Season eight, Episode 3, ‘The Long Night’
“Game of Thrones” has a number of excellent battles underneath its belt, and the director Miguel Sapochnik delivered some of the most effective, with “Hardhome” and “Battle of the Bastards.” But even with that spectacular monitor file, I used to be a little bit afraid that Sunday night time’s huge (and enormously hyped) Battle of Winterfell may lastly be the conflict that was too epic for its personal good in phrases of stakes (life vs. loss of life), personnel (everybody we like) and size (the episode clocked in at 1:22).
Would we lastly, within the grandest episode the present has ever tried, get a battle that was simply too giant to each do justice to the battle and likewise land with the emotional affect the story and viewers deserve?
Not at present.
Sunday’s ultimate conflict was a masterpiece of stress and launch, goose bumps and heartbreak, grandiosity and intimacy. It deftly combined genres (horror, motion, melodrama), photographs and planes of motion because it shifted from the chaos of the preventing in and round Winterfell to the claustrophobic terror of the crypts to the dragon dogfighting within the winter sky.
Since C.G.I. grew to become Hollywood’s default mode for depicting fight, onscreen battles have change into progressively greater, longer, extra elaborate and, consequently, ever extra fatiguing. Think of the hectic, numbing, city-destroying sequences that finish each superhero film. (I haven’t seen the brand new “Avengers,” so apologies to the Russo brothers if it managed to eschew that particular cliché.)
“Game of Thrones” has mostly avoided this convention by making its battles collections of memorable, revealing moments rather than epic clashes that overwhelm with chaotic slashing, crashing and spurting. There is plenty of that, of course, but what you remember is Ygritte dying in Jon’s arms in the Battle of Castle Black, the Night King raising the dead at Hardhome, Bronn’s incredible sprint for the Scorpion during the Loot Train Attack (still a super dumb name).
Similarly, when I look back on the Battle of Winterfell, I’ll think of the stirring scene when the Dothraki swords ignited in a wave of fire, only to extinguish one by one in the distance. I’ll remember Theon getting absolution and Lyanna sacrificing herself to kill a zombie giant in a deeply symbolic if very sad moment, the smallest warrior felling the largest foe. (Wun-Wun, was that you?) Arya’s climactic dispatching of the Night King was genuinely surprising and thrillingly rendered.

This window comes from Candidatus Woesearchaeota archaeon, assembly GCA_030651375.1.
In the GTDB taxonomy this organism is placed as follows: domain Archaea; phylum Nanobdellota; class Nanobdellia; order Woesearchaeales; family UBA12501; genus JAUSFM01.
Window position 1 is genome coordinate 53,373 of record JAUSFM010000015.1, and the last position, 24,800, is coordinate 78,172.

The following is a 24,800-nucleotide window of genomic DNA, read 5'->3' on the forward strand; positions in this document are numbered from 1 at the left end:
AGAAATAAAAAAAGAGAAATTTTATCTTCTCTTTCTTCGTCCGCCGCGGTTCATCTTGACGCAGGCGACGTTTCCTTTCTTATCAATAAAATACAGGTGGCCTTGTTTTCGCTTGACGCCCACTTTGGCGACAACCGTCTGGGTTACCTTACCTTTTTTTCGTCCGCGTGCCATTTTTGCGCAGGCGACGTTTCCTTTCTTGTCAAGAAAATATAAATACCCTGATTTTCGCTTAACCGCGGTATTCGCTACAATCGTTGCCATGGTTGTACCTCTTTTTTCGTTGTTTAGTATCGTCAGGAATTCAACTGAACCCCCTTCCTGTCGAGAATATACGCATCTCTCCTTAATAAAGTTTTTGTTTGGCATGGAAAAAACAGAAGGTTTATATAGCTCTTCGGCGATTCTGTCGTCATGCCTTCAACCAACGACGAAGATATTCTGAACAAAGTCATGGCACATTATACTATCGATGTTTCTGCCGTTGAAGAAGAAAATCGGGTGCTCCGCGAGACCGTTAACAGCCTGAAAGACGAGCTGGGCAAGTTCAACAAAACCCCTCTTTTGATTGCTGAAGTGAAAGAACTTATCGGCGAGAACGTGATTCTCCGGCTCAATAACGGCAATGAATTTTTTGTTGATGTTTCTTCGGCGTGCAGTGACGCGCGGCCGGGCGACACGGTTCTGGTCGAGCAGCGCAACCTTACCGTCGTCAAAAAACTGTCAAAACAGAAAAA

It wasn’t flawless — the dragon action, in particular, was often hard to track (more on this below). But in the end, despite the scale of the clash and the endless hype we’ve been hearing about the 55 nights of shoots that went into filming it, et cetera, the Battle of Winterfell actually exceeded expectations.
We’ll have more later, but for now a few more thoughts:
• The death toll included demises predictable (Theon, Jorah) and less so (Melisandre!), but each was deeply felt and in service of individual purposes, one of the episode’s big themes. Jorah died the way he would have wanted, protecting his beloved Khaleesi. Theon and Lyanna met heroic ends. Beric saved Arya so she could save everyone else. And Edd bought it by becoming the first of several people to save Sam, who spent most of the episode on his back, screaming.
• And I guess Rhaegal died, too? [Update: He appears in the Episode 4 trailer so apparently he didn’t.] My main complaint about the episode concerns the dragons, especially the air war. Thanks to the fact that the action was very dark, per usual, and the dragons hard to tell apart — some color coded saddles would have been nice — I frequently couldn’t tell who was who and what exactly was going on.
• What happened to Ghost?
Please check back later for a more in-depth version of this recap.